Unfortunately, having extremely thin models for advertisements is not an accurate representation of the general population that for the most part does not match this body composition. Fewer than 5% of the general population has the extremely thin body type that is displayed in ads.9 Episode 4 of Killing Us Softly emphasizes how unnatural thin model body types are because a model who was used in many modeling campaigns suffered from anorexia and died while she was still modeling.10 Also, the models used in ads are not even real as photoshop is used on all the images.11 Therefore, women are compared to a beauty standard that sets them up for failure as it is unattainable. The American Psychological Association released a report that said that girls exposed to sexual ads at a young age are more inclined to have eating disorders, depression or depressed mood, and low self-esteem. Eating disorders are an issue that is prevalent in our country. Numerous advertisements showing the importance of thinness for womanly beauty are not helping this issue. There would possibly be fewer women afflicted with eating disorders if they were not told by advertisements that the only way to be beautiful, loved, and adored is to be thin.
In the United States, “thinness” is the definition of physical female beauty. Americans usually presume advertisements to exemplify the social norms of society. Therefore, it is common for women to compare themselves to the models that are used in advertisements. To be feminine in the United States, a woman is expected to be attractive, unaggressive, nurturing, and emotional. Furthermore, a focus on physical attractiveness is what makes up the definition of femininity in the United States. Beauty is a social construct. Throughout every time period, the ideal body shape for women has changed. Marilyn Monroe’s fuller body was seen as the ideal body for women in the 1950s in the United States. However, this ideal body was soon replaced by emaciated models in the 1960s.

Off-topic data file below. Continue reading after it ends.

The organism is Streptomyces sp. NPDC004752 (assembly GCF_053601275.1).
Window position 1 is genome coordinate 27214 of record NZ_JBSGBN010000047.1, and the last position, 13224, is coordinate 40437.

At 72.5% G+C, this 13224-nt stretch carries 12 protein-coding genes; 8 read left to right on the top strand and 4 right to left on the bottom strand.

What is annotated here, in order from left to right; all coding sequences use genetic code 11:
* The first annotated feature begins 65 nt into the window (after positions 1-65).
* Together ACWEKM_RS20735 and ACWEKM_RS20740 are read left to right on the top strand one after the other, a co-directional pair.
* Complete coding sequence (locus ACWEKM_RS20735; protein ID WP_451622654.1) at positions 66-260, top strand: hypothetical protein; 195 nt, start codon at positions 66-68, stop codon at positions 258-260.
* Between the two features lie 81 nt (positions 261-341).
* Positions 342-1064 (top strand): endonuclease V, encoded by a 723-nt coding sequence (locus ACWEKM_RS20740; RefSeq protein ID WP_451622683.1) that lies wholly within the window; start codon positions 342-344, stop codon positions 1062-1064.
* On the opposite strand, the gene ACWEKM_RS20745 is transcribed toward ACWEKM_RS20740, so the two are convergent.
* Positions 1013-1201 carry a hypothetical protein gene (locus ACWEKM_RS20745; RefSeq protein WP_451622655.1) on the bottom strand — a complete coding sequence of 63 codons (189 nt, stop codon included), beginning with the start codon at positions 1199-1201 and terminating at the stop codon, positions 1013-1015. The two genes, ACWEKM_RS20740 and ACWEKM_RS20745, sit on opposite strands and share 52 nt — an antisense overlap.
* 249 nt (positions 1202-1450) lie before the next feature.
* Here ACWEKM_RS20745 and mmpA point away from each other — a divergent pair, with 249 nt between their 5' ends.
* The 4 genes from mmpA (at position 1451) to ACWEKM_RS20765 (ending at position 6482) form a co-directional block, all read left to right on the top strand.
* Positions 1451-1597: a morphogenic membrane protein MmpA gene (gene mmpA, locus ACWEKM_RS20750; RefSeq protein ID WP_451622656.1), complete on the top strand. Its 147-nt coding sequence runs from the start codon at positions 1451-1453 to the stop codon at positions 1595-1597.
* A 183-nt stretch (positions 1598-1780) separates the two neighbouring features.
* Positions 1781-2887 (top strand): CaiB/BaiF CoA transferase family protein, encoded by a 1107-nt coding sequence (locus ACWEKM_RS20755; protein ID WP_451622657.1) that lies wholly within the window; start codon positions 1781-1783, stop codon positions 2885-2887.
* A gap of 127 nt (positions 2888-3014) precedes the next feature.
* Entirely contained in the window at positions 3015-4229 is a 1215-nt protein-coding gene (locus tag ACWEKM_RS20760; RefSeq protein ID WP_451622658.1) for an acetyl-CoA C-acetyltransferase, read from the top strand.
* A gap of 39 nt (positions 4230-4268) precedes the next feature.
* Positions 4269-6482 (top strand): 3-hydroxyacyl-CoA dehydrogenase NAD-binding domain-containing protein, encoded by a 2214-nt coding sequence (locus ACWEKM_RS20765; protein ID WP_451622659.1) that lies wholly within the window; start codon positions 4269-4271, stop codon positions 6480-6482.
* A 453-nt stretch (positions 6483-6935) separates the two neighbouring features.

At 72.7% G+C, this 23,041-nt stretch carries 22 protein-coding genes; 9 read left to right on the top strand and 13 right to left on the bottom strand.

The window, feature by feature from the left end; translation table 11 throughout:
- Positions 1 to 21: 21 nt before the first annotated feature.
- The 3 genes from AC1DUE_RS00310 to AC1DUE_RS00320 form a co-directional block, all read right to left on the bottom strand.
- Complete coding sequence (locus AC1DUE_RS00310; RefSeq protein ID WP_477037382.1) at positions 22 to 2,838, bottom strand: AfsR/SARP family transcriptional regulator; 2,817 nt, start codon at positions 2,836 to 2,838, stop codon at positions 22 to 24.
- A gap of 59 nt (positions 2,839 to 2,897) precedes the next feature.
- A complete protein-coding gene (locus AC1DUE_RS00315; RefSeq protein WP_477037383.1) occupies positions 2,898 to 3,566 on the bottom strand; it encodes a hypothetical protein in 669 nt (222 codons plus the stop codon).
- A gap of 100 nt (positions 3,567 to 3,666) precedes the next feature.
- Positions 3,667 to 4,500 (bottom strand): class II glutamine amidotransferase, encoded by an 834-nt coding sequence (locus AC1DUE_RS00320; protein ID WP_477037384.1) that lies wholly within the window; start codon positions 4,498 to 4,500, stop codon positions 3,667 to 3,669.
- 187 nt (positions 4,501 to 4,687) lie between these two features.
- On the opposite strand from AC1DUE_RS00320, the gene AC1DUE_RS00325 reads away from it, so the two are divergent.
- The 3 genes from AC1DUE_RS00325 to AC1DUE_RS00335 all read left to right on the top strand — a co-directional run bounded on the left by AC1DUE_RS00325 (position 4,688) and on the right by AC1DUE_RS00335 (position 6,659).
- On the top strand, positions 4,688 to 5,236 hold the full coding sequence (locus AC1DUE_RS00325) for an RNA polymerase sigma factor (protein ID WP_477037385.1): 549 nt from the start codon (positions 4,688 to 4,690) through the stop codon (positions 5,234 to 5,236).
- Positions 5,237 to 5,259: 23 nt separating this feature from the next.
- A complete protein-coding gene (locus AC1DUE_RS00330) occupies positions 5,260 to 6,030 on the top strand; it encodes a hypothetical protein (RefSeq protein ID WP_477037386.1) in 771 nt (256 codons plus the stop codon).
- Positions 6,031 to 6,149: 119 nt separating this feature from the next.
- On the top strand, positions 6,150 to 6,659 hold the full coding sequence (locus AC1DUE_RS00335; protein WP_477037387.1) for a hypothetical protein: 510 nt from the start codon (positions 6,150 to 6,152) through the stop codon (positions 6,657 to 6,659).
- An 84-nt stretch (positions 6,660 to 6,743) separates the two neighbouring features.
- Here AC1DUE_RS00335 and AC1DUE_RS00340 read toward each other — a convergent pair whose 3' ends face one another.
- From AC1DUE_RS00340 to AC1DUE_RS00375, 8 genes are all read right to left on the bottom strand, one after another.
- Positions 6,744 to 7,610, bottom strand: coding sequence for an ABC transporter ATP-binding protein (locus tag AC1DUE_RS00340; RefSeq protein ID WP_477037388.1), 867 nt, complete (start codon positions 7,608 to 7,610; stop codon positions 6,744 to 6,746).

In order to stop the harmful effects of advertisements, advertisement companies need to stop forcing insecurities onto women. The Spirella Company’s corset advertisement forced the idea on young girls that they should feel insecure about their bodies' development and thus need a corset. Additionally, corsets constrict women’s bodies and would as a result push women to want to and need to be thinner in order to fit into their corsets. Advertisements in the contemporary world objectify women and tell them that they need to be thin in order to be beautiful. Attractiveness is considered the most important part of a woman. Therefore a large emphasis is placed on women to measure up to the models in advertisements. Mainstream media needs to work to have more diversity in models in their body type, race, etc. in order to make women feel more comfortable with themselves. Finally, advertisements need to stop making women feel insecure about themselves because the effects have been and will continue to be detrimental if this strategy continues.